Aged beef, stored three to six weeks at 34 to 38
degrees in low humidity, undergoes an enzyme change that intensifies its flavor,
deepens its color and softens the connective tissue. The longer meat is aged,
the more quickly it cooks. Vacuum-packing meat via a method with a vapor- and
moisture-proof film enables aging to take place between the slaughterhouse and
the dinner table.
Marbling, the flecks of fat distributed
throughout the lean part of the meat, gives beef its flavor and juiciness.
Grades, in order of marbling, are prime, choice and select, with select the
leanest and the toughest.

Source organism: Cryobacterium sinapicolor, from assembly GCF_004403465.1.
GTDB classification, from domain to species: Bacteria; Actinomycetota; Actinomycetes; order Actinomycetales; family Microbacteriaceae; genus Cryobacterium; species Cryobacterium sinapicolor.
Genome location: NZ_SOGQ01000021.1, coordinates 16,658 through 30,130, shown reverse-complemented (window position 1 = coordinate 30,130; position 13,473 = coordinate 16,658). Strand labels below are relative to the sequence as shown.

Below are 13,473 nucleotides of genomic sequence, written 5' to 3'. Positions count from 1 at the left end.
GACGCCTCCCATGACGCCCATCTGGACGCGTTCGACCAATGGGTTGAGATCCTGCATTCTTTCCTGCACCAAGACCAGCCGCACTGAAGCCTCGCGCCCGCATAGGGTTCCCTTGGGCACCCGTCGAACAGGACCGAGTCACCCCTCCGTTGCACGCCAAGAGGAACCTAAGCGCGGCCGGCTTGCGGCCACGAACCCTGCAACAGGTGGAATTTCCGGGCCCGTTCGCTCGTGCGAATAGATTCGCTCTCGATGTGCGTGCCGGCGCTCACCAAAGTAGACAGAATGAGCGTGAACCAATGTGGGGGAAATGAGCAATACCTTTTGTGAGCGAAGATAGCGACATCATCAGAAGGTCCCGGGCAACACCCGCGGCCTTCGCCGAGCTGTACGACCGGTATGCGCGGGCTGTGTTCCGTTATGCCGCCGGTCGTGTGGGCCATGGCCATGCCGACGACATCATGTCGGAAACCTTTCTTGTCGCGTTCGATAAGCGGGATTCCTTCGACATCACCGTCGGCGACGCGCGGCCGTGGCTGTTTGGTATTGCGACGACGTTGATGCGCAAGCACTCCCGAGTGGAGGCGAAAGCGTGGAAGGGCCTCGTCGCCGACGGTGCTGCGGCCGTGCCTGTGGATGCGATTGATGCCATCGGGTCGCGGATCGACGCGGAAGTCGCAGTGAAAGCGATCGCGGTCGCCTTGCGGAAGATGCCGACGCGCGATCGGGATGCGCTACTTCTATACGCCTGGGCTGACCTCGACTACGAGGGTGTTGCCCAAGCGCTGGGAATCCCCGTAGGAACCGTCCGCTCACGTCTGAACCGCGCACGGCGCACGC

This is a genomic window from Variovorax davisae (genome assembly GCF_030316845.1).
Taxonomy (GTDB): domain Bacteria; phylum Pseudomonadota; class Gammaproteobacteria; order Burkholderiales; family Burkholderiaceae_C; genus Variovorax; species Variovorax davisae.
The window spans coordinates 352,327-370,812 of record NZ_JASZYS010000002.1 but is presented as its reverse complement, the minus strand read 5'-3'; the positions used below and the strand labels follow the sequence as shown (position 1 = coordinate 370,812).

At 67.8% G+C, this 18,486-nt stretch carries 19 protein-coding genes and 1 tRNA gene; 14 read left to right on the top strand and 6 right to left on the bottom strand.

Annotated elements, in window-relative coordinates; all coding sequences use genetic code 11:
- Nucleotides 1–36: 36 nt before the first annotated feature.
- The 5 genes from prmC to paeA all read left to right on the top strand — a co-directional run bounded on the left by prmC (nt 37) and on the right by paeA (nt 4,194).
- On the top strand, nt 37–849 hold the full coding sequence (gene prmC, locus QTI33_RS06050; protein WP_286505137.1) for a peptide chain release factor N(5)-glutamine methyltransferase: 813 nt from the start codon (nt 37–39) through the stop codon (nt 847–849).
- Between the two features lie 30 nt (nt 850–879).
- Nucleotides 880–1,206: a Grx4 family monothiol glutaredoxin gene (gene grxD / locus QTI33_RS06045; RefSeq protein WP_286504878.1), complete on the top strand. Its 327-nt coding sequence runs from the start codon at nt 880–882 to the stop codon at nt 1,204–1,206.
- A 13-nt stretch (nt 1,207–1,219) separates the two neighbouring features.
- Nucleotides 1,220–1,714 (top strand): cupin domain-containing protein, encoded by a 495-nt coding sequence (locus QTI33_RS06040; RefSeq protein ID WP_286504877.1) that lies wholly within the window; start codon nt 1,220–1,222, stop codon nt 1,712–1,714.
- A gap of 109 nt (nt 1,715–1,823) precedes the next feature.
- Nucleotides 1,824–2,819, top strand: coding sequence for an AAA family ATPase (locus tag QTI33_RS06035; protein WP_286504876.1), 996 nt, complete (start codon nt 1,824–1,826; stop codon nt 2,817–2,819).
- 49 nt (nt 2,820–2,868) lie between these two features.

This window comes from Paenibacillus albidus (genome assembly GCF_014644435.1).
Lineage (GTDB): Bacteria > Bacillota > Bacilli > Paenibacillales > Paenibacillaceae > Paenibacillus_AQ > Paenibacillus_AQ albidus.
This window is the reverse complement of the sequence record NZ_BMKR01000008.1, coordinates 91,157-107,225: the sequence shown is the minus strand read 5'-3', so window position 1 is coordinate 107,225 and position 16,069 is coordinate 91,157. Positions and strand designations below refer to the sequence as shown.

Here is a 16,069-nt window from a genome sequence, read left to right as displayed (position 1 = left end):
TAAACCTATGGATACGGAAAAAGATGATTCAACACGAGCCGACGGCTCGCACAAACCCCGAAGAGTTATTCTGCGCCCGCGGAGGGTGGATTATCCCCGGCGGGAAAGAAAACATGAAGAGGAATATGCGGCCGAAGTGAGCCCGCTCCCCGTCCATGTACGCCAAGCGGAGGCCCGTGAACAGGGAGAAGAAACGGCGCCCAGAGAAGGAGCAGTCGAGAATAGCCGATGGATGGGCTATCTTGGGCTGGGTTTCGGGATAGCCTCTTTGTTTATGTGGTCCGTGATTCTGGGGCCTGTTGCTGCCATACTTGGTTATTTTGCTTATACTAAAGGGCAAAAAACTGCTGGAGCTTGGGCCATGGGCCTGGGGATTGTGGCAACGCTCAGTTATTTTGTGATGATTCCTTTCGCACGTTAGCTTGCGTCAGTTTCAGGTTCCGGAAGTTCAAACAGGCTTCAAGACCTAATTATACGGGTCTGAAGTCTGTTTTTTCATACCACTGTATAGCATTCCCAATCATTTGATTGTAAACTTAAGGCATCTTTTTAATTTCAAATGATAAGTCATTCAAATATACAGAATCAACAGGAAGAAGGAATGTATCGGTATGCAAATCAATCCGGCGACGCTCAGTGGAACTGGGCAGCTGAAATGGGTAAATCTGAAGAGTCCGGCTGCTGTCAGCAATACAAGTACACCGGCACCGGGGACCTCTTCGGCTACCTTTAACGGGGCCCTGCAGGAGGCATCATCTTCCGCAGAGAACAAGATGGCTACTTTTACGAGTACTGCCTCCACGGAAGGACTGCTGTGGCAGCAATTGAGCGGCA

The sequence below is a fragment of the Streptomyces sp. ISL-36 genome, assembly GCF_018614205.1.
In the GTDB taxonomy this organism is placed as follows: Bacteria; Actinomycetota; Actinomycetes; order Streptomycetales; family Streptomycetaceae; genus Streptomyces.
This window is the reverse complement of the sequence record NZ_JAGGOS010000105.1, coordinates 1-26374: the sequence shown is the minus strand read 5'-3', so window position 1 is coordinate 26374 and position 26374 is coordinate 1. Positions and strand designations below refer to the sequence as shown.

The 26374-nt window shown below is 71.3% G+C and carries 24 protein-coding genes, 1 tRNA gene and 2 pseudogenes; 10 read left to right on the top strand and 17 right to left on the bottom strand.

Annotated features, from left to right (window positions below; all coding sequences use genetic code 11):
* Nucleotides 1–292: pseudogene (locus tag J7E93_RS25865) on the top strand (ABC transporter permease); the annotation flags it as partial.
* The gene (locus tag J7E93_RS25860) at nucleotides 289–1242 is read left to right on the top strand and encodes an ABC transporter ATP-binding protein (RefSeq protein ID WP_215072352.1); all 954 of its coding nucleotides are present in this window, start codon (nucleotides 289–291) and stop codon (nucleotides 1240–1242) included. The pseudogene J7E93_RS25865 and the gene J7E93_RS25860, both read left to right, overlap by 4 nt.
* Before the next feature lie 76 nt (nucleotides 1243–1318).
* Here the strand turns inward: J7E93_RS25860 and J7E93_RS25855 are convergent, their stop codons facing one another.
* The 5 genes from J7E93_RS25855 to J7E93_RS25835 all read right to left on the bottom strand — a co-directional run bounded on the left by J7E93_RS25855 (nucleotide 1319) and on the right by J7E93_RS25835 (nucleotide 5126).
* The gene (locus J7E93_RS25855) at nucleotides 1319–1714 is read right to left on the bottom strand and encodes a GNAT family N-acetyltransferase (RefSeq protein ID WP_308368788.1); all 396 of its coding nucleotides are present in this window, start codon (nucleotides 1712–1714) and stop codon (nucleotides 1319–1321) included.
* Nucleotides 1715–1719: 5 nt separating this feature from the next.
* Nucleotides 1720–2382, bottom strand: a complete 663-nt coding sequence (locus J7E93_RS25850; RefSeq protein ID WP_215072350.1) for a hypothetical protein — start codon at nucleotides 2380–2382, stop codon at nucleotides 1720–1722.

The lean part of the meat should be cherry-red,
unless it has been cured or cured and smoked. Beef, vacuum-packaged cuts
included, is a dark, purplish-red color when first cut.
At the market, choose steaks and roasts with a
fat covering of &1/8 inch or less, or trim the extra fat to &1/8 inch.
Tenderize lean cuts by cooking slowly with moist heat, cooking in liquid or
To prepare beef without adding fat, try roasting,
broiling, pan-broiling, grilling or microwaving.